The Covid-19 pandemic has put the entire world in an extraordinary situation, causing 197,698 deaths worldwide as of April 25, 2020. In this terrifying situation, fears about an oncoming recession followed by a substantial drop in hiring are being raised by the experts. Tech companies have already started pulling back on hiring to survive the negative economic shocks triggered by the outbreak. Before delving deeper into the impact on the tech job market, let’s take a look at how the pandemic has affected global employment.
By the end of 2020, growth in worldwide IT spending is projected to lower by 3-4% due to the pandemic, as per the IDC Worldwide Black Book Live Edition for the month of February 2020. An assessment by the ILO (International Labour Organization) revealed that global unemployment could increase by almost 25 million because of the reduction in GDP growth by almost 8 percent. It’s important to remember that the global financial crisis that occurred during 2008-9 has increased worldwide unemployment by 22 million.
Impact of the pandemic on the tech job market
The below screenshot shows the present impact of Covid-19 on the U.S. tech job market. It’s clear that despite the surge in demand for some specific online services and the shift to remote work, the tech section isn’t able to be immune to the pullback.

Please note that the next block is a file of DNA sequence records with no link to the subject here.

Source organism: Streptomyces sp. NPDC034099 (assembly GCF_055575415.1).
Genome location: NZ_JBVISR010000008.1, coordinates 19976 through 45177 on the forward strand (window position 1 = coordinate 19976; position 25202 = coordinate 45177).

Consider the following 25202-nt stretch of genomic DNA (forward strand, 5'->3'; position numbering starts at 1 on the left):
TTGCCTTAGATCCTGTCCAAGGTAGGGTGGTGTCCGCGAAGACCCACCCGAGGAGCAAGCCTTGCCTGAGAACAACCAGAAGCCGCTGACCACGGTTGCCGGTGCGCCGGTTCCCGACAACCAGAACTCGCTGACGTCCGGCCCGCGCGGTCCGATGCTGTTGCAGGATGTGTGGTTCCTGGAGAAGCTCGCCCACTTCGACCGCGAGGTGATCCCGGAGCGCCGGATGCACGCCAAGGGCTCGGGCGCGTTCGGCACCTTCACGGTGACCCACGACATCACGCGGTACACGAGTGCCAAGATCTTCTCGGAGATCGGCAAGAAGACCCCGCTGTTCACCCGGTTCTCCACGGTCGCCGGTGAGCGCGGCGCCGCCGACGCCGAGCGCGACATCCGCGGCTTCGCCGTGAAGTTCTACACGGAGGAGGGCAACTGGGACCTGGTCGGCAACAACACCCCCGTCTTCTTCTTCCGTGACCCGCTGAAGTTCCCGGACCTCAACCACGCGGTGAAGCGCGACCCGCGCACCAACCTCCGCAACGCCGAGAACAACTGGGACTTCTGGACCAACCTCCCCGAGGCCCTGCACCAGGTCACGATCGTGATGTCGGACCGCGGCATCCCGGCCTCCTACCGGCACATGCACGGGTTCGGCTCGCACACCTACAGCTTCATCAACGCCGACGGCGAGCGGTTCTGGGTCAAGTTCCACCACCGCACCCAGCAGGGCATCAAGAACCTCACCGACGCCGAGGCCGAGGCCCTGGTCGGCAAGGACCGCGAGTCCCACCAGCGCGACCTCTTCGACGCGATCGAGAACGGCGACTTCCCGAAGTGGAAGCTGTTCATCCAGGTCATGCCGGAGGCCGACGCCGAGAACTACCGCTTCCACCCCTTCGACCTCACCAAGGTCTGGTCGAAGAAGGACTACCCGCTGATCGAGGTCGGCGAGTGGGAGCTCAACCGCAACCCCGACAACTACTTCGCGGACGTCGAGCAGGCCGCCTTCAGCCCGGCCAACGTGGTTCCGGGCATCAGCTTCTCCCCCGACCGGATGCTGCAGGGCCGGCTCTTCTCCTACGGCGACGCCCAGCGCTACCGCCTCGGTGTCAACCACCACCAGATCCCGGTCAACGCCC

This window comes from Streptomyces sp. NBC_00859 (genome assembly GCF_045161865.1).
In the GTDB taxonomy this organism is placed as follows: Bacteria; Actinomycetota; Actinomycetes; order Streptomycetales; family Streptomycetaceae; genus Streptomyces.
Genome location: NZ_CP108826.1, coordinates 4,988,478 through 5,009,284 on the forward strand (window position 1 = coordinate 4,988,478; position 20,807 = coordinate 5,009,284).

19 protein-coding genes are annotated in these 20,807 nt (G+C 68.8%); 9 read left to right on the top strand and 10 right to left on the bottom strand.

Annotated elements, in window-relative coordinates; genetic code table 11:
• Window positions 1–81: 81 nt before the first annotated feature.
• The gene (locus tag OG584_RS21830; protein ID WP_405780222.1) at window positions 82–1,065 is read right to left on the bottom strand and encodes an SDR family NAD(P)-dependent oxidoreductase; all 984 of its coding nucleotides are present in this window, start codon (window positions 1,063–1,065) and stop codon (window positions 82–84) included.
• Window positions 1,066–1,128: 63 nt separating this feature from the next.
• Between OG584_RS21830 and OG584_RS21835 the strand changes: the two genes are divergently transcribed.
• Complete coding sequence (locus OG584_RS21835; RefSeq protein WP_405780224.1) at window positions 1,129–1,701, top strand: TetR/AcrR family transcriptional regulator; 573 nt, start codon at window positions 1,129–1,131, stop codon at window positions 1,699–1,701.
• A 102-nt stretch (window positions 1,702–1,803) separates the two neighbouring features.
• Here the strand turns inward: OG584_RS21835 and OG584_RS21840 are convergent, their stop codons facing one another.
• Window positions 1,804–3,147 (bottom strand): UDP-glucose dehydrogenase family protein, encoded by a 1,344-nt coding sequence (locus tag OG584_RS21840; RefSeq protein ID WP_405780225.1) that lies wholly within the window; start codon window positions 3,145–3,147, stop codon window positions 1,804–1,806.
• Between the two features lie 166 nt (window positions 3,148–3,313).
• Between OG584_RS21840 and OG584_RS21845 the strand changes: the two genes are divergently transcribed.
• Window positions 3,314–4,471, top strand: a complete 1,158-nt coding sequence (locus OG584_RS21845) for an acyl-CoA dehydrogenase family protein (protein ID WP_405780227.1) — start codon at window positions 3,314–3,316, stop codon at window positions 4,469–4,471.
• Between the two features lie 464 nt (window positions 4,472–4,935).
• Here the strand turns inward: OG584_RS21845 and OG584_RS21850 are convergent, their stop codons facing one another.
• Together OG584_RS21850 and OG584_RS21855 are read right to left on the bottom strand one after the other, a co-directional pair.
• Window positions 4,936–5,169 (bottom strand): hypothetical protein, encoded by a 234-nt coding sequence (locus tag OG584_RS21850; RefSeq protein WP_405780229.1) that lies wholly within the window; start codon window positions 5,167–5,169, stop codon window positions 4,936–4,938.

It’s true that between the increased necessities of cloud computing, remarkable growth in online grocery shopping, and extreme demand for videoconferencing equipment, some tech organizations have significantly benefitted as more and more people opt for their services as stay-at-home orders remain in effect across the country. However, those are rare opportunities in a job scenario largely frozen.
Job postings have been cut between 30 and 60% by well-established companies like Intel, Dell Technologies, Micron, etc between January 1 and April 15 this year. Over that same period last year, these companies either held listings reasonably steady or increased them.
Opportunities are still there
Despite the negative impacts, some companies are striving to ease the strain on jobseekers and present employees.
Amazon announced last month that it’d hire 100,000 more workers to cope up with the surge in online orders and increase the hourly pay of these workers through April.
Facebook announced that it’d provide its almost 45,000 employees with a $1,000 bonus per head in the near term to offer additional financial assistance.
During the downturn, the tech job market is demonstrating more resilience compared to other industries because here, organizations are staffing up to maintain the infrastructure needed for the massive remote workforces. Companies that provide near-essential or essential tech services are doing relatively better as well and these are the areas where we can expect organizations will continue to recruit.